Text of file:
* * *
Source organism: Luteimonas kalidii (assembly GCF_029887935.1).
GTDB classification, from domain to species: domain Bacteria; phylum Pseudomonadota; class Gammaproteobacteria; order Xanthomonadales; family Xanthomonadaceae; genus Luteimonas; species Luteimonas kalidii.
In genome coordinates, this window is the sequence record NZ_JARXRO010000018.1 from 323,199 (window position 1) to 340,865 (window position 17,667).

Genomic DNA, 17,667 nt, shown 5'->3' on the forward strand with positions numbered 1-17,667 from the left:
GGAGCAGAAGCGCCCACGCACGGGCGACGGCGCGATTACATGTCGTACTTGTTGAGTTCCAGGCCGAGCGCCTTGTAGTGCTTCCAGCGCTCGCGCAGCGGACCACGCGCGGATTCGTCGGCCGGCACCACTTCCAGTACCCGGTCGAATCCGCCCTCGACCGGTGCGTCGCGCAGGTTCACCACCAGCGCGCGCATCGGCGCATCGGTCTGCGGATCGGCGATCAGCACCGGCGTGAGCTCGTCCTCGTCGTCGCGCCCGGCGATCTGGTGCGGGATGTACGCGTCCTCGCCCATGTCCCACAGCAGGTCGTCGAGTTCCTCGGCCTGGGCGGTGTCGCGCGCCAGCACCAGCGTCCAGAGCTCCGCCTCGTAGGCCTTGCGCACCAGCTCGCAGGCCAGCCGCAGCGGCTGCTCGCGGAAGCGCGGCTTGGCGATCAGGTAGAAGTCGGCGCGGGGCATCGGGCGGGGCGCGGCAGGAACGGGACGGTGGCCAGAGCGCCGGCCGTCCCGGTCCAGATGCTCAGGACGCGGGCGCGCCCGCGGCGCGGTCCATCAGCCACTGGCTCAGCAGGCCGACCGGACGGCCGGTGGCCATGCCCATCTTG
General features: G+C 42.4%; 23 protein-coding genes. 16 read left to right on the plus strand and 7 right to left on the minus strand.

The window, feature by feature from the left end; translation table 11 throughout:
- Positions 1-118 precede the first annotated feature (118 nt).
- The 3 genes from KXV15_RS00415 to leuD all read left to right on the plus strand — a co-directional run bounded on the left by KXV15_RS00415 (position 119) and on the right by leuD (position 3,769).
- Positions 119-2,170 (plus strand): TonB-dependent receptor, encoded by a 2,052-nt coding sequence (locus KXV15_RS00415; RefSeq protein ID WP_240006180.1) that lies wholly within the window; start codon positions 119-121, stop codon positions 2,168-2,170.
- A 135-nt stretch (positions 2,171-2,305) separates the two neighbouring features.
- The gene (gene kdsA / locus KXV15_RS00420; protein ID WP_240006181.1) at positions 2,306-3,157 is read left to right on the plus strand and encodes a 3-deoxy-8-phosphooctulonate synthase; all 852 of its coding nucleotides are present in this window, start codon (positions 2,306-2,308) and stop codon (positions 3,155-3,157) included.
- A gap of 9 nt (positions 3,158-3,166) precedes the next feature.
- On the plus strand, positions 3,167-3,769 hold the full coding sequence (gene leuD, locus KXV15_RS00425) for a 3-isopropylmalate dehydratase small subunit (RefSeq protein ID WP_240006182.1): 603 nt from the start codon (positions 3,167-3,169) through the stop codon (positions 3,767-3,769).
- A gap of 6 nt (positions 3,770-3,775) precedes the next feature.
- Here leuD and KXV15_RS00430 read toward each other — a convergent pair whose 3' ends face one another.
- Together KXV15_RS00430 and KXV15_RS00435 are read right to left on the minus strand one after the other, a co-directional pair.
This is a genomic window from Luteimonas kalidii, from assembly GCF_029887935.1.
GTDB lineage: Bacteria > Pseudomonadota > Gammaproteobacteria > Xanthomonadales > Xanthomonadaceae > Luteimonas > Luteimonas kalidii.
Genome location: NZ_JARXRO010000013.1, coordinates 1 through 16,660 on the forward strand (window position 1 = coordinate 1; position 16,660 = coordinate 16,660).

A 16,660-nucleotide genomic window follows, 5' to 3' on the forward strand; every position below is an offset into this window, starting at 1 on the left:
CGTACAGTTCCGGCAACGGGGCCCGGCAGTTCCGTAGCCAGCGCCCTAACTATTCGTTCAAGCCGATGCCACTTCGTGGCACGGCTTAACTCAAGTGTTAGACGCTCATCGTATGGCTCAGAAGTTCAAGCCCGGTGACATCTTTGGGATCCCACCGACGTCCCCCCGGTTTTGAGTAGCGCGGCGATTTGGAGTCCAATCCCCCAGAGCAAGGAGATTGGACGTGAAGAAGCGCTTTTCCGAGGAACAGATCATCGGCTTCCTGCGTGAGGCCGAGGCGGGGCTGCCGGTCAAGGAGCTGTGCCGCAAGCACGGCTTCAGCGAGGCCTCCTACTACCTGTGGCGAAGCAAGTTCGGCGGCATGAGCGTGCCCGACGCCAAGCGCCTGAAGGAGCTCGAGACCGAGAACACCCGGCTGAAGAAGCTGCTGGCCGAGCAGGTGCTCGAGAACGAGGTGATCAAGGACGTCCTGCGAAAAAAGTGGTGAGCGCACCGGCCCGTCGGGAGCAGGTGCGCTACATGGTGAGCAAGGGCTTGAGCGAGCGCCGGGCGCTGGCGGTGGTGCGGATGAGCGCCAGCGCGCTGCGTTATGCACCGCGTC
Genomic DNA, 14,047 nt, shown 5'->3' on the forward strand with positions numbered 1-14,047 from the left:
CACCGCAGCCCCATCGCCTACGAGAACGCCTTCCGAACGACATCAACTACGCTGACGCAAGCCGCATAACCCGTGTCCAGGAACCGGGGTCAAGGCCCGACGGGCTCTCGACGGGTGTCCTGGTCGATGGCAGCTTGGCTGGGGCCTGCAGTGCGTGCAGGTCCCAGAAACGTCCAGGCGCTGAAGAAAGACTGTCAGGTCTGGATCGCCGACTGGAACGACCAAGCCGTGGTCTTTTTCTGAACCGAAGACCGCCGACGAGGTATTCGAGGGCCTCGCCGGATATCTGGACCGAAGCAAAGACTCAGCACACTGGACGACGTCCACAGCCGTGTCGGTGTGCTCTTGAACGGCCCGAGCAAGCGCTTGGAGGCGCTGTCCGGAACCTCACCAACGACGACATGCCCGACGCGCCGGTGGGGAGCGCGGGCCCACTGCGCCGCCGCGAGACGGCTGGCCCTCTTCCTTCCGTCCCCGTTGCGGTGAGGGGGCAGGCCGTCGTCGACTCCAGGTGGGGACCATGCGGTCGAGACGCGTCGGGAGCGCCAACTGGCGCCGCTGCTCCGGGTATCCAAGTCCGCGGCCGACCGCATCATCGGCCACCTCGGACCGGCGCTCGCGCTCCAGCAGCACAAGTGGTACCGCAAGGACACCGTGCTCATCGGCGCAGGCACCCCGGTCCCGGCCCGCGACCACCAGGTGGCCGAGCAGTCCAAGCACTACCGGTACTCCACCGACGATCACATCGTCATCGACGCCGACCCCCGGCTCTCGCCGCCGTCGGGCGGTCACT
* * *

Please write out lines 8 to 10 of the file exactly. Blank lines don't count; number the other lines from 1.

- Positions 1-118 precede the first annotated feature (118 nt).
- The 3 genes from KXV15_RS00415 to leuD all read left to right on the plus strand — a co-directional run bounded on the left by KXV15_RS00415 (position 119) and on the right by leuD (position 3,769).
- Positions 119-2,170 (plus strand): TonB-dependent receptor, encoded by a 2,052-nt coding sequence (locus KXV15_RS00415; RefSeq protein ID WP_240006180.1) that lies wholly within the window; start codon positions 119-121, stop codon positions 2,168-2,170.